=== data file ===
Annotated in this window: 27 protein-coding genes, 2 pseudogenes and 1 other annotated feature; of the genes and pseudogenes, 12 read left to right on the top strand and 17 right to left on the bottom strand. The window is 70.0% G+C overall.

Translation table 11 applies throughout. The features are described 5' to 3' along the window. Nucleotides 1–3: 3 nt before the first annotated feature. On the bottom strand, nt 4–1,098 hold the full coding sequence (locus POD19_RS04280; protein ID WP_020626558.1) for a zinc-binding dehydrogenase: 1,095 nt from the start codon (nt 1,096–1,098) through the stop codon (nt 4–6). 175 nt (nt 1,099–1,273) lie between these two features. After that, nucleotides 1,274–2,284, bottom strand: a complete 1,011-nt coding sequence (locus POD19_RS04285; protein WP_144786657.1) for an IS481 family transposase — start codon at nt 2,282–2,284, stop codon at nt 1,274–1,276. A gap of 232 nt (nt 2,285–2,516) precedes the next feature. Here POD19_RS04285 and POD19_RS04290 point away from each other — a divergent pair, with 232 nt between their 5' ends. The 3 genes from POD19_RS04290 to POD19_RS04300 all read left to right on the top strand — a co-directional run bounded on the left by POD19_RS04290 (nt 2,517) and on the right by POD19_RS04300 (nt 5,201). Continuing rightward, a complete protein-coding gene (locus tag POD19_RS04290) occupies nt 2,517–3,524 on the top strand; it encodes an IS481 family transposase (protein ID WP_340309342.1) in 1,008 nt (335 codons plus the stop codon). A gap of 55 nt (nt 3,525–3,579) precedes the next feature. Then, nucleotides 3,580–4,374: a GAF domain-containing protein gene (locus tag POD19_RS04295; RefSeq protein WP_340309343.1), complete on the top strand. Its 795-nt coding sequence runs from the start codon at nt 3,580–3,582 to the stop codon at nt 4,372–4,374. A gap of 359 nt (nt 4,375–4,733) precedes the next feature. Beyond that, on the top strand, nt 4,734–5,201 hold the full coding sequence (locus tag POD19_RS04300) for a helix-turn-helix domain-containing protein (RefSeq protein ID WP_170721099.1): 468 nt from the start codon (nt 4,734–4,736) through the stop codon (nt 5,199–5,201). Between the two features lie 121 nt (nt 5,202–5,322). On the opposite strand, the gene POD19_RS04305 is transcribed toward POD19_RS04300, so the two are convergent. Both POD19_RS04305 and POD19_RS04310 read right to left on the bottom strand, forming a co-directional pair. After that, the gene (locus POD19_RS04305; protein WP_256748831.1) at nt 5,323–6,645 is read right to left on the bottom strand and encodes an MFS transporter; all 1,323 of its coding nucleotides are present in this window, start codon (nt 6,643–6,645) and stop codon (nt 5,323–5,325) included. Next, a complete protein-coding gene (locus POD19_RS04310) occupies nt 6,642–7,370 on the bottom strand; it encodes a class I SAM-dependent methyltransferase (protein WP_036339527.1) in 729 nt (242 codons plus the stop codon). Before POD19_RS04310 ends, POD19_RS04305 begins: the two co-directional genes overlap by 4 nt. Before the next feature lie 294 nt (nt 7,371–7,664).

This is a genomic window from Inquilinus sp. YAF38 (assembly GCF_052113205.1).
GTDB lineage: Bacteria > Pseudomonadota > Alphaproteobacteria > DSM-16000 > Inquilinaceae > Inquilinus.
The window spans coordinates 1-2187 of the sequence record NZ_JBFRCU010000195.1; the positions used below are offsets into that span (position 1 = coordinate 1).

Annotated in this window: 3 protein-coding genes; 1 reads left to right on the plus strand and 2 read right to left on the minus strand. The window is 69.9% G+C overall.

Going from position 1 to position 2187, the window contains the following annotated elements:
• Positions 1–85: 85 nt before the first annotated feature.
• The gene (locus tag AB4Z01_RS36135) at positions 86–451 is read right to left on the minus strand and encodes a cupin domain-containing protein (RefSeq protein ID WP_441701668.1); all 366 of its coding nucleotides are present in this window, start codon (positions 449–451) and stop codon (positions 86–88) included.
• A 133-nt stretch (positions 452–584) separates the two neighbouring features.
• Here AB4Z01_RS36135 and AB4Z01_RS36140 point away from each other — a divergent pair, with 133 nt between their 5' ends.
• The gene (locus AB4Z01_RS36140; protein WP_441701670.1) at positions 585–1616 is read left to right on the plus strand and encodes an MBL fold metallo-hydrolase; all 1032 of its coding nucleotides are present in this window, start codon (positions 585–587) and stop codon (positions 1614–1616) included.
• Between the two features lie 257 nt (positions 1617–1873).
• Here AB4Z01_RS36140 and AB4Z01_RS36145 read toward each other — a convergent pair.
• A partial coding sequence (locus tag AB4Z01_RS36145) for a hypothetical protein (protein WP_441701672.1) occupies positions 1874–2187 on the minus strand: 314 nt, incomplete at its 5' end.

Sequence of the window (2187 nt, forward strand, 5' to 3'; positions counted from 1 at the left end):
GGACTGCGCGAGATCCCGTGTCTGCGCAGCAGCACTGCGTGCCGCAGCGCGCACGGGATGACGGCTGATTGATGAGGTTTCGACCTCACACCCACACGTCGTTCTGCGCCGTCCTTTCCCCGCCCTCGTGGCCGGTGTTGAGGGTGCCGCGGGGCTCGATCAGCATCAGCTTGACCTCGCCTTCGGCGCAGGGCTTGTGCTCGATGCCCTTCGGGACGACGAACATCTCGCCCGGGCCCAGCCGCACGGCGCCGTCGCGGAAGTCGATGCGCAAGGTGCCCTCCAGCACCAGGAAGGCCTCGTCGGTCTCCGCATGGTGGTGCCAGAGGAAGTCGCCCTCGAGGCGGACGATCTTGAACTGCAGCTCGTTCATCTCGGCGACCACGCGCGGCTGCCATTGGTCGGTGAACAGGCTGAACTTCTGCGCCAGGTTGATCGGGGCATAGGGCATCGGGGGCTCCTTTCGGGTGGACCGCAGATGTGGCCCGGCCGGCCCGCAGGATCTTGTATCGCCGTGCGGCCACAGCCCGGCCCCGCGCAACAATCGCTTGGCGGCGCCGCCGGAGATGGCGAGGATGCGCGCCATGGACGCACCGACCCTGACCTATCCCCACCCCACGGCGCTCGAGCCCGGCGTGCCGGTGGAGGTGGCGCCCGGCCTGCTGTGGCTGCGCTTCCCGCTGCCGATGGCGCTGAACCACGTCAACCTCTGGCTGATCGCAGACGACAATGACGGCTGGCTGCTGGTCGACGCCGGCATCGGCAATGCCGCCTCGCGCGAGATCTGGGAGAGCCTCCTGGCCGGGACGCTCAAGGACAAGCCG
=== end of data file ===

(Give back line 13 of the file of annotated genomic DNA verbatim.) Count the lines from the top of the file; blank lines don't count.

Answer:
• Between the two features lie 257 nt (positions 1617–1873).